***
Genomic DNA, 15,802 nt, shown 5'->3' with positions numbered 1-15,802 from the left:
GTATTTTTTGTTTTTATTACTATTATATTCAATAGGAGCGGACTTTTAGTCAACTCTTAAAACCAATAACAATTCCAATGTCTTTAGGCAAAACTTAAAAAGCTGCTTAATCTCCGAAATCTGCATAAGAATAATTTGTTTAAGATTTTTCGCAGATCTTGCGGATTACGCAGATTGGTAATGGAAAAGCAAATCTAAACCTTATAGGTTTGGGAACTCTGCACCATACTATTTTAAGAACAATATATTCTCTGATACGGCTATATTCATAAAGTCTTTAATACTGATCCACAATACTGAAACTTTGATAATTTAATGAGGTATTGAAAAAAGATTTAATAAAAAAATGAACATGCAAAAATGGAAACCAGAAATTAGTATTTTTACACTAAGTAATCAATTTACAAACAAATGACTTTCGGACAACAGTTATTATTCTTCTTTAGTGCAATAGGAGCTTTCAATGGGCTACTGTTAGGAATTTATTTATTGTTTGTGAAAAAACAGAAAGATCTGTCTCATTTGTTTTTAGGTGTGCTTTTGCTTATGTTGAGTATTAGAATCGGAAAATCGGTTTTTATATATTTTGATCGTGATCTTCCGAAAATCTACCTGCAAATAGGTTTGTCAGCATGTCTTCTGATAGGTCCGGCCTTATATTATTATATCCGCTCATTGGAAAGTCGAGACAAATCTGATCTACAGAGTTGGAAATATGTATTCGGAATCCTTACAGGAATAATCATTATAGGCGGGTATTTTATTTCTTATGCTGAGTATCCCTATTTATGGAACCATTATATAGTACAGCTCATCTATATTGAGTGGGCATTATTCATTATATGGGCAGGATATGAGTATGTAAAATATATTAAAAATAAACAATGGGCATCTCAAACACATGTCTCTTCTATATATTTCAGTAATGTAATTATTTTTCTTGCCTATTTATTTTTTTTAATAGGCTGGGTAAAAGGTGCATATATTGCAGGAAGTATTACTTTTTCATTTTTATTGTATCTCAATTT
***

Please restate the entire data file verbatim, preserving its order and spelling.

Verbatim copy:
Genomic DNA, 15,802 nt, shown 5'->3' with positions numbered 1-15,802 from the left:
GTATTTTTTGTTTTTATTACTATTATATTCAATAGGAGCGGACTTTTAGTCAACTCTTAAAACCAATAACAATTCCAATGTCTTTAGGCAAAACTTAAAAAGCTGCTTAATCTCCGAAATCTGCATAAGAATAATTTGTTTAAGATTTTTCGCAGATCTTGCGGATTACGCAGATTGGTAATGGAAAAGCAAATCTAAACCTTATAGGTTTGGGAACTCTGCACCATACTATTTTAAGAACAATATATTCTCTGATACGGCTATATTCATAAAGTCTTTAATACTGATCCACAATACTGAAACTTTGATAATTTAATGAGGTATTGAAAAAAGATTTAATAAAAAAATGAACATGCAAAAATGGAAACCAGAAATTAGTATTTTTACACTAAGTAATCAATTTACAAACAAATGACTTTCGGACAACAGTTATTATTCTTCTTTAGTGCAATAGGAGCTTTCAATGGGCTACTGTTAGGAATTTATTTATTGTTTGTGAAAAAACAGAAAGATCTGTCTCATTTGTTTTTAGGTGTGCTTTTGCTTATGTTGAGTATTAGAATCGGAAAATCGGTTTTTATATATTTTGATCGTGATCTTCCGAAAATCTACCTGCAAATAGGTTTGTCAGCATGTCTTCTGATAGGTCCGGCCTTATATTATTATATCCGCTCATTGGAAAGTCGAGACAAATCTGATCTACAGAGTTGGAAATATGTATTCGGAATCCTTACAGGAATAATCATTATAGGCGGGTATTTTATTTCTTATGCTGAGTATCCCTATTTATGGAACCATTATATAGTACAGCTCATCTATATTGAGTGGGCATTATTCATTATATGGGCAGGATATGAGTATGTAAAATATATTAAAAATAAACAATGGGCATCTCAAACACATGTCTCTTCTATATATTTCAGTAATGTAATTATTTTTCTTGCCTATTTATTTTTTTTAATAGGCTGGGTAAAAGGTGCATATATTGCAGGAAGTATTACTTTTTCATTTTTATTGTATCTCAATTT